Down, down, down! Did the case never end? "How many miles I've fallen now!" She said aloud. "I have to be at about the center of the earth. Let it be seen: that would be eight hundred and fifty miles, I believe - "(for you must know that Alice had learned such things in school, and though this was not a very good opportunity to show her knowledge, since no one was there to listen, so she thought to herself) - "yes, that's about the distance; but at which latitude and longitude I may have come? "(Alice did not have the slightest idea what neither length nor latitude was, but the words sounded grand and nice to her.)
Soon she started again. "May I fall through the earth! How strange it will be to get out with the people who are on their heads! the antipathies, I believe. "(This time it was her whole Dear, that no one was listening because the word did not sound right to her.) "But of course I'll have to ask her what the country's called. Please, dear lady, is this New Zealand or Australia? "(And she was trying to knit, - think, pinch, when you fall through the air! Could you get that done?)" But they'll call me an ignorant one hold little girl if I ask! No, it is not possible to ask; maybe I'll see it somewhere. "
Down, down, down! She could do nothing, so Alice started speaking again soon. " Dinah will certainly find me right tonight!" ( Dinah was the cat.) "I hope they will not forget their cup of milk for the hour. Dinah! Bad! I wish you were down here with me. I am only afraid, there are no mice in the air; but you could catch a sparrow; they'll be here in the air, do not you think so? And cats eat sparrows? "Here, Alice was a little sleepy, half talking in a dream. "Do cats like eating sparrows? Do cats like eating sparrows? Do sparrows like eating cats? "And since no one needed to answer them,so it did not matter how she asked the question. She felt that she was falling asleep and had just begun to dream that she was walking hand in hand with Dinah , asking her earnestly, "Well, Dinah , tell the truth, have you ever eaten a sparrow?" plump! plump! she came to lie on a heap of dry leaves and brushwood, and the case was over.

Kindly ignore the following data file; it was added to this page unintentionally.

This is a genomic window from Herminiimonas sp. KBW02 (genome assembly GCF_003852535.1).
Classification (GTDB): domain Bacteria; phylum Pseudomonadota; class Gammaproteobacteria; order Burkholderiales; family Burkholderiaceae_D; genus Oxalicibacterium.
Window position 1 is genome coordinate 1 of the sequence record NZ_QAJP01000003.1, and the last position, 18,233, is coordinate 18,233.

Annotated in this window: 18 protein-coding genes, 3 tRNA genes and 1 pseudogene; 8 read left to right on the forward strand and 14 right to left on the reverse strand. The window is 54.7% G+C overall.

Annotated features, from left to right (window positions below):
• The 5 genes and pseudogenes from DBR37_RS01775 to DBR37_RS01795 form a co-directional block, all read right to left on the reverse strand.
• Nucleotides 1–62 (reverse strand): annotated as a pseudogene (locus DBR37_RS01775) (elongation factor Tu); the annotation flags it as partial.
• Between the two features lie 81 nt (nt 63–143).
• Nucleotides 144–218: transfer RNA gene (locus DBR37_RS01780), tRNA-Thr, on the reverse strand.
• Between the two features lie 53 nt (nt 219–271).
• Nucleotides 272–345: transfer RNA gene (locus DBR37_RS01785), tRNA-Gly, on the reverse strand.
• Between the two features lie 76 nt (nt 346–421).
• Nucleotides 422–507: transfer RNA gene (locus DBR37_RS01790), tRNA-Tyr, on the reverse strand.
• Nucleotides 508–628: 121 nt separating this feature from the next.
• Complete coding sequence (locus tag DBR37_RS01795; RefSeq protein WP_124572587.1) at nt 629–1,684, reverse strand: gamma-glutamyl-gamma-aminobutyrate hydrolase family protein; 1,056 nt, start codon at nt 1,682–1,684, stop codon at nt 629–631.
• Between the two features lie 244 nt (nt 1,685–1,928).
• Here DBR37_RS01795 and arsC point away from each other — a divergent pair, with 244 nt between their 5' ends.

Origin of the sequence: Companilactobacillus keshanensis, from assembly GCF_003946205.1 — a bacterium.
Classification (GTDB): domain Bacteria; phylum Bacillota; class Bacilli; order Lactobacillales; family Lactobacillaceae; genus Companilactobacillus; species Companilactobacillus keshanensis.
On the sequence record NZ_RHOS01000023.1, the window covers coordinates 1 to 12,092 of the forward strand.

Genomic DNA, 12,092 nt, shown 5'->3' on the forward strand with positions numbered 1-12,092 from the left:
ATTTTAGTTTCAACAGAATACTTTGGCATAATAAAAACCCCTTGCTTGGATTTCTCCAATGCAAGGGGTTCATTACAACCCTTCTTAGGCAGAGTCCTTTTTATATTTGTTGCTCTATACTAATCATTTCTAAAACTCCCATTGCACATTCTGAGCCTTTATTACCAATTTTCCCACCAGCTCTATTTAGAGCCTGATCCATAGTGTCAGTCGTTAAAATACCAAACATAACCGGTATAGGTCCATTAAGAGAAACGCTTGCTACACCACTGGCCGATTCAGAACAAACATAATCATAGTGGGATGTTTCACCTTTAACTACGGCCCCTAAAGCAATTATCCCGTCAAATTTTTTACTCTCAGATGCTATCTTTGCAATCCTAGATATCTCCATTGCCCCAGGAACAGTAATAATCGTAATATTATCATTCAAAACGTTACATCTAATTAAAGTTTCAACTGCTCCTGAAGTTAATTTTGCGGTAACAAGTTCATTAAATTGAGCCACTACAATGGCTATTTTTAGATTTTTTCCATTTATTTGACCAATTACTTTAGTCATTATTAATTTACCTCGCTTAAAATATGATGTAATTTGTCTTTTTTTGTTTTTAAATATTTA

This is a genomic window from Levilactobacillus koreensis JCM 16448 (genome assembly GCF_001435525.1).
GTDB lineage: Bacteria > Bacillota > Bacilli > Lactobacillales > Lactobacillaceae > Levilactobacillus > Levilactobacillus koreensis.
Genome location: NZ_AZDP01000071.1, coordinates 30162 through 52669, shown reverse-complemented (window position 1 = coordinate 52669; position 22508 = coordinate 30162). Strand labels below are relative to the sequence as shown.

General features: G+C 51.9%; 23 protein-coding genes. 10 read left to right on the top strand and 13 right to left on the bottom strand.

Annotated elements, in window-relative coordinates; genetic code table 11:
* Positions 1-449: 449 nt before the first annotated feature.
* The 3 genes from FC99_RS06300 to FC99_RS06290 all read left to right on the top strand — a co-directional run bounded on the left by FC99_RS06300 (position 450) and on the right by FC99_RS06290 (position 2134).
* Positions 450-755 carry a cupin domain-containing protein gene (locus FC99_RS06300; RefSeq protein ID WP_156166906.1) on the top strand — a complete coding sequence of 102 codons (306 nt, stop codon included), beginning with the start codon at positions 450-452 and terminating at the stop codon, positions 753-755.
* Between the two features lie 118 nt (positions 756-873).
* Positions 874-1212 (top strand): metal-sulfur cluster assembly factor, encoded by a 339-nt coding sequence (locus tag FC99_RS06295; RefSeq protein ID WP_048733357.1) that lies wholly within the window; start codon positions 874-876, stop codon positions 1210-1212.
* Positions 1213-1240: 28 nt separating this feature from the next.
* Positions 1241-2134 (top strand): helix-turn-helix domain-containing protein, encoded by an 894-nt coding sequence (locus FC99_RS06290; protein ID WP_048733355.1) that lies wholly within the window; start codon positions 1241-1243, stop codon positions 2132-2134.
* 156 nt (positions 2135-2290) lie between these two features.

Alice had not hurt herself. She immediately jumped up and looked up; but it was dark over her. Ahead of her lay a second long corridor, and she could still see the white rabbit running in it. There was not a moment to lose: away, Alice ran like the wind, and just heard it say as it turned a corner: "Oh, ears and mustache, what time it is!" She was close behind him, but as she did Turned around the corner, the rabbit was no longer visible. She was in a long, low corridor, illuminated by a row of lamps hanging from the ceiling.
On either side of the corridor were doors; but they were all locked. Alice tried each door first on one side, then on the other; endshe walked sadly down the middle, considering how she could ever get out. Suddenly she was standing in front of a small three-legged table, all of thick glass . There was nothing on it but a tiny golden key, and Alice's first thought was that this would belong to one of the doors of the Corridor. But alas! either the locks were too big, or the key was too small; in short, he did not fit any one. However, the second time she walked around, she came to a low curtain she had not noticed before, and behind it was a door about fifteen inches high. She put the golden key in the keyhole, and to her great joy it fitted.